I entered the number. And fed my card into the slot. And punched in how many minutes I needed to keep my car safe from people who give you tickets. Except guess what! The machine rejected my number, my card and my minutes. The machine wasn't working. And also guess what! I was now running late.
Oh, what to do, what to do?
Should I start the process all over again in case I was the one who'd screwed up somehow?
Yes. That's what I did. That's exactly what I did. I went through the same process.
Three. More. Times.
OK, fine! I finally shouted at the pay station. I get it. You're not working. So what happens next? Do I get a pass because you're not working? But what if you magically start working again while I'm in the library at my meeting? Will I get a ticket? Even though I tried to pay for parking three times? Tell me what I'm supposed to do here!
In the end, this is what I did. I hoofed it back to my car (pretty much wishing I'd worn different shoes), found a pen and some paper, and wrote a really long letter to Those-Who-Hand-Out-Parking-Tickets, which I planned to leave on my windshield, begging for clemency. In fact, I felt exactly like Portia giving her mercy speech in "The Merchant of Venice," which Mrs. Overlade made us memorize in the 10th grade. "The quality of mercy!!! is not strained!!! It droppeth!!! as the gentle rain!!! from heaven!!! Upon the place beneath!!!"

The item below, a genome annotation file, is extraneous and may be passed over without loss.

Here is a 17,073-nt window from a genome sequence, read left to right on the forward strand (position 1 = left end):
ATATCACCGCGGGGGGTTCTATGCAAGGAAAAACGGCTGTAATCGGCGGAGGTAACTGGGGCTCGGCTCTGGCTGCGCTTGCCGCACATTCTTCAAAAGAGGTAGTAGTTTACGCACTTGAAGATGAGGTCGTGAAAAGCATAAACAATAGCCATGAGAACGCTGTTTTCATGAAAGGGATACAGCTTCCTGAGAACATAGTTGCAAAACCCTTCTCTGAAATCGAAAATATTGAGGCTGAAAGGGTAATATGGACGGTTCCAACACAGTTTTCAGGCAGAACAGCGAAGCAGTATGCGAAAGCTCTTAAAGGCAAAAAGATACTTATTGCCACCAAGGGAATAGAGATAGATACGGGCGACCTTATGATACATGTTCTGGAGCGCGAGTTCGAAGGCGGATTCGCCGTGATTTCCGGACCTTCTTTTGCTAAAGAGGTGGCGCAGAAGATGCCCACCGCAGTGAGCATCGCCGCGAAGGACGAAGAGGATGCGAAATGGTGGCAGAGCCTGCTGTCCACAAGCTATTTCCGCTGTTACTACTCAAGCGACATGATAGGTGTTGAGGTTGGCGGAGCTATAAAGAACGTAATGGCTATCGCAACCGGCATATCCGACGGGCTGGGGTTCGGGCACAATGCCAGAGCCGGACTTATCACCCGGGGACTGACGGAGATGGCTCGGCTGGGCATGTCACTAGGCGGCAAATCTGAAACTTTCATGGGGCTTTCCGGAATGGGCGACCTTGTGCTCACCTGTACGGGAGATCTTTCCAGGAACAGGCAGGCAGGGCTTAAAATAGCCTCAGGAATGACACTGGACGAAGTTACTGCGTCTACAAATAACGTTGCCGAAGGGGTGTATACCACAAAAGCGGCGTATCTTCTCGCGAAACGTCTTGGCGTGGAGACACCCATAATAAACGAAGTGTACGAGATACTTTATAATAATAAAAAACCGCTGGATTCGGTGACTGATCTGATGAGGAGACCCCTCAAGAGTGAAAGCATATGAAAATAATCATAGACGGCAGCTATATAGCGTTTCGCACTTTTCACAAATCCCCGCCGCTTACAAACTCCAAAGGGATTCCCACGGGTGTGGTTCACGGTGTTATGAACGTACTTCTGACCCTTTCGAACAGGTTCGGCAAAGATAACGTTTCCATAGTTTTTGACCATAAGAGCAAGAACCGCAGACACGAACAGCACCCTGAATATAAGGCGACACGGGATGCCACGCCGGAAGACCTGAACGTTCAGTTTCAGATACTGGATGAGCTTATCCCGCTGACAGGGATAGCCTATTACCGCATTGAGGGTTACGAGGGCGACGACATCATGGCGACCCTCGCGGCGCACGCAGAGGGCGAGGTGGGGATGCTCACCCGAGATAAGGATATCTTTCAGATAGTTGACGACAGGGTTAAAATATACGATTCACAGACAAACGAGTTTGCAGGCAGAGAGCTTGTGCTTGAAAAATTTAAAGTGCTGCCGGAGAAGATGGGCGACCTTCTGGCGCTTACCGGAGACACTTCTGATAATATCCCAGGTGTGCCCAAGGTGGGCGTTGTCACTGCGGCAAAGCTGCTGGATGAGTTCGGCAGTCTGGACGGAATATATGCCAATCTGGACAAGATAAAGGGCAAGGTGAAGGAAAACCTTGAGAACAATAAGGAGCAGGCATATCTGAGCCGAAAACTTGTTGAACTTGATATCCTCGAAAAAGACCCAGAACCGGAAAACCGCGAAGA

That's how Portia's mercy speech went, only without so many exclamation marks.
Anyway, when I was halfway through writing my own mercy speech (I was really late for my meeting by this time), something inside me snapped. Snap! Snap! Snap!
Why was I doing this? Why was I the one explaining myself? Shouldn't someone be explaining themselves to me about the reasons why we have this incredibly annoying parking-meter system in our fair city?
And that was the moment when I declared my secret war. Here's how it works. I park. And if I think I can get away with, sometimes I don't pay! Awesome, right? I get out of my car and walk away. But before I do, I look at the pay station and say, "This is all your fault. You took a humble law-abiding citizen like me I was so law-abiding, btw, that I was invited to try out for Girls State when I was in high school, and the committee might have selected me to go if I hadn't accidentally forgotten the words to the Pledge of Allegiance during the audition, which can happen when a roomful of really scary older women with patriotic expressions on their faces are looking at you and turned me into a common criminal. So tinkerty-tonk!"
Yep. That's me now. A member of the criminal classes. Bad to the bone. Lawless. Like Pee-Wee Herman once said to Dottie, I'm a rebel and a loner and you don't want to get mixed up with me.
As long as we have those meters downtown.
Ann Cannon can be reached at firstname.lastname@example.org or facebook.com/anncannontrib.